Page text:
Amy-Jay Binks

About Us

Creating culturally responsive care

"We have to build a sense of trust and safety so that Aboriginal people want to work at Austin Health. In time, by creating a more culturally safe workplace for Aboriginal staff, we will also provide more culturally responsive care for Aboriginal patients."

Amy-Jay Binks travels by bus and train from Werribee to the Austin Hospital four days a week. As Victoria's first Aboriginal social work trainee, it is a three hour round trip that is helping Austin Health provide more culturally responsive healthcare while also gaining important training for her own future career.

Based in a large office in the Boronia Centre at the Heidelberg Repatriation Hospital, Ms Binks is working towards her Certificate 3 in Health Support Services and Aged Care. In the long term, Ms Binks wants to be a nurse but for now she is working alongside social workers and learning how to manage patients' social needs and support - everything from car park passes to accommodation support to referrals to councils.

Ms Binks' traineeship is part of a focused effort to increase Austin Health's Aboriginal and Torres Strait Islander staff numbers to 1 per cent - a target set right across the Victorian public health service.

The idea is that, over time, more Aboriginal staff members can help hospitals provide more culturally responsive healthcare to Aboriginal people.

Alison Smith, Aboriginal Employment Project Officer, says many Aboriginal people are reluctant to attend hospitals and when they do, they present
with more complex issues.

"Overall, Aboriginal people experience poorer health and lower life expectancy than the wider community. By having more people in our workforce with an Aboriginal background, we can create an environment that is sensitive to the needs of Aboriginal people so that they feel safer and are more likely to seek care from us in a timely way."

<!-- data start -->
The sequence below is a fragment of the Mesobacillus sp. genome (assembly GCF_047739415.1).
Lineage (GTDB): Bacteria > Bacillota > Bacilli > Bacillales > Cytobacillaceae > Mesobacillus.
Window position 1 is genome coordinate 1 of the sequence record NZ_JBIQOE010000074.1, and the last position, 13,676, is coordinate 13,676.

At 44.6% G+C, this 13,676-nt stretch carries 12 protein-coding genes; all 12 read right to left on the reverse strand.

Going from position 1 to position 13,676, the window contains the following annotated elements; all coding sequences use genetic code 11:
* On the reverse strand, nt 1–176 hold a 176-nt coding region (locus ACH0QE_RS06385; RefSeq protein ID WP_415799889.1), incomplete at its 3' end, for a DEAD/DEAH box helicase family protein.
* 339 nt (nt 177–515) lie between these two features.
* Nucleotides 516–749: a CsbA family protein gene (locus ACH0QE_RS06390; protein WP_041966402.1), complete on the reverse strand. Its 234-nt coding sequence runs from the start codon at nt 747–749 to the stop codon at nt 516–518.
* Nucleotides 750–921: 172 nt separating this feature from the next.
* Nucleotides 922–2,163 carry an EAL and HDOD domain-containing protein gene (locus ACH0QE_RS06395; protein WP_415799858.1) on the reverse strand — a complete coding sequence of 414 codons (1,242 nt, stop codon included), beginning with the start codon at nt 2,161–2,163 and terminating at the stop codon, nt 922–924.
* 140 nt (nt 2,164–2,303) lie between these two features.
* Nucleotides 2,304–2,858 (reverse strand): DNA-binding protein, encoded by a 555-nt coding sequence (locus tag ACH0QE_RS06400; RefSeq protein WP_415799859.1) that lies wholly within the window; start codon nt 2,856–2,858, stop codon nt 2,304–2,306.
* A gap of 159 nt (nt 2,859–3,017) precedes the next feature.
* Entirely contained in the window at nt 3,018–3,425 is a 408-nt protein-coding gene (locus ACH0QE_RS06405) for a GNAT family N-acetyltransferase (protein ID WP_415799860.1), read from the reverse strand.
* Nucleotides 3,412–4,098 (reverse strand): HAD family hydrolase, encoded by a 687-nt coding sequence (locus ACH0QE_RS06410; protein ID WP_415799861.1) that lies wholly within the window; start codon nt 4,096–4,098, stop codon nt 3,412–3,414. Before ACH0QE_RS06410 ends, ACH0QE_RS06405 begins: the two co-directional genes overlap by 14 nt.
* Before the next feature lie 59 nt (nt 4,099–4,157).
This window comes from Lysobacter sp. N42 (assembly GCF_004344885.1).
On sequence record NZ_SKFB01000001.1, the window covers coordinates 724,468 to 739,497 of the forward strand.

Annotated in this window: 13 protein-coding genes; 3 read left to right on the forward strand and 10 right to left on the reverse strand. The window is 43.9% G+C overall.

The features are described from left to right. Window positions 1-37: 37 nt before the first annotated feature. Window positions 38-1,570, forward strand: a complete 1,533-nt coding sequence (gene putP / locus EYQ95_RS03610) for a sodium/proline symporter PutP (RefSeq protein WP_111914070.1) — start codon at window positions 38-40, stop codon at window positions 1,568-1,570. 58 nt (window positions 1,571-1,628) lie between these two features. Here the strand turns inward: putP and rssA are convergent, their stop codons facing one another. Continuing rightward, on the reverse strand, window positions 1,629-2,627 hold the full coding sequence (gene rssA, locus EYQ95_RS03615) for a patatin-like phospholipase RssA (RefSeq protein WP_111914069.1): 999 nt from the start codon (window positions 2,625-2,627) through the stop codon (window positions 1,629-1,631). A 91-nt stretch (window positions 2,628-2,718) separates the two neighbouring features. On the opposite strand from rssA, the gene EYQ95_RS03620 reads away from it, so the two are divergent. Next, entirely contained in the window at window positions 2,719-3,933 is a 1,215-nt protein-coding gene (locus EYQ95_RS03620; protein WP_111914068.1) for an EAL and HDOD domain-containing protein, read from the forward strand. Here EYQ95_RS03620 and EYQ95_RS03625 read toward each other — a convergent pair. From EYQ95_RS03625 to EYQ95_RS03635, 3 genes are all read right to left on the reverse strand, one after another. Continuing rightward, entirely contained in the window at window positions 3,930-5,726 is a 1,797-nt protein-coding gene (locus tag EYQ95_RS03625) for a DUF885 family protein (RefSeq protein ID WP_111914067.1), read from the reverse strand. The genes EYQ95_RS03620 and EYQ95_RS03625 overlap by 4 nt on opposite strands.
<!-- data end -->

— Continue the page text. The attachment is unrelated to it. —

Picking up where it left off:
Austin Health is improving the ways it attracts Aboriginal staff and creates an environment of cultural safety.

"It can be anything from how we advertise and interview people to how we support people once they start working here. We have to build that sense of trust and safety so that Aboriginal people want to work at Austin Health. In time, by creating a more culturally safe workplace for Aboriginal staff, we will also provide more culturally responsive care for Aboriginal patients," says Ms Smith.

Ms Binks agrees. "I do a little bit of work with Austin Health's Aboriginal liaison team. You can definitely see how that team's support impacts Aboriginal patients. It makes them feel more comfortable. I worked very closely with a couple who came down from Mildura. They came from a small community and I think they appreciated having me around for support. I definitely think Austin Health's efforts will make a difference and have a huge impact over time not just on patients but on their families as well."


Creating culturally responsive care is the August feature story from Austin Health's 2015 Quality of Care Report.